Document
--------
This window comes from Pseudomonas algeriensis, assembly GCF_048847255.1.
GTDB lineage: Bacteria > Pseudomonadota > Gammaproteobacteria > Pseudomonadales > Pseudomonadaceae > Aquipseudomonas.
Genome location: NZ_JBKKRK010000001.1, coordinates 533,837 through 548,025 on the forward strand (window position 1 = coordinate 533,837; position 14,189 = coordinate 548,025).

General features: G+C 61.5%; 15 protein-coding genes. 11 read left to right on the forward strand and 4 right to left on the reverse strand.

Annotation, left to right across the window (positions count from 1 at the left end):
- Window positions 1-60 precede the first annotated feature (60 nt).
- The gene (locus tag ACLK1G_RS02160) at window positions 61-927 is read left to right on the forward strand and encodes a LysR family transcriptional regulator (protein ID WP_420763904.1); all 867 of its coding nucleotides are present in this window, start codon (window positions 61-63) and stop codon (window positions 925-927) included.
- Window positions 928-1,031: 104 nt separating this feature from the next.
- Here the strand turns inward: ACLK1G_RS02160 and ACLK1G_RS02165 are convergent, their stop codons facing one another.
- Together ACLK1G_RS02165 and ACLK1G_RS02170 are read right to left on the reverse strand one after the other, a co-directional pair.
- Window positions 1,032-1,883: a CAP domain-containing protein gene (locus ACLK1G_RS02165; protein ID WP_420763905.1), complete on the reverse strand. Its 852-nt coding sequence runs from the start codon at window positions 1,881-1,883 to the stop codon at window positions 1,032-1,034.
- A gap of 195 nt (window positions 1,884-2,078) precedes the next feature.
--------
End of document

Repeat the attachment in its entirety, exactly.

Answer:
This window comes from Pseudomonas algeriensis, assembly GCF_048847255.1.
GTDB lineage: Bacteria > Pseudomonadota > Gammaproteobacteria > Pseudomonadales > Pseudomonadaceae > Aquipseudomonas.
Genome location: NZ_JBKKRK010000001.1, coordinates 533,837 through 548,025 on the forward strand (window position 1 = coordinate 533,837; position 14,189 = coordinate 548,025).

General features: G+C 61.5%; 15 protein-coding genes. 11 read left to right on the forward strand and 4 right to left on the reverse strand.

Annotation, left to right across the window (positions count from 1 at the left end):
- Window positions 1-60 precede the first annotated feature (60 nt).
- The gene (locus tag ACLK1G_RS02160) at window positions 61-927 is read left to right on the forward strand and encodes a LysR family transcriptional regulator (protein ID WP_420763904.1); all 867 of its coding nucleotides are present in this window, start codon (window positions 61-63) and stop codon (window positions 925-927) included.
- Window positions 928-1,031: 104 nt separating this feature from the next.
- Here the strand turns inward: ACLK1G_RS02160 and ACLK1G_RS02165 are convergent, their stop codons facing one another.
- Together ACLK1G_RS02165 and ACLK1G_RS02170 are read right to left on the reverse strand one after the other, a co-directional pair.
- Window positions 1,032-1,883: a CAP domain-containing protein gene (locus ACLK1G_RS02165; protein ID WP_420763905.1), complete on the reverse strand. Its 852-nt coding sequence runs from the start codon at window positions 1,881-1,883 to the stop codon at window positions 1,032-1,034.
- A gap of 195 nt (window positions 1,884-2,078) precedes the next feature.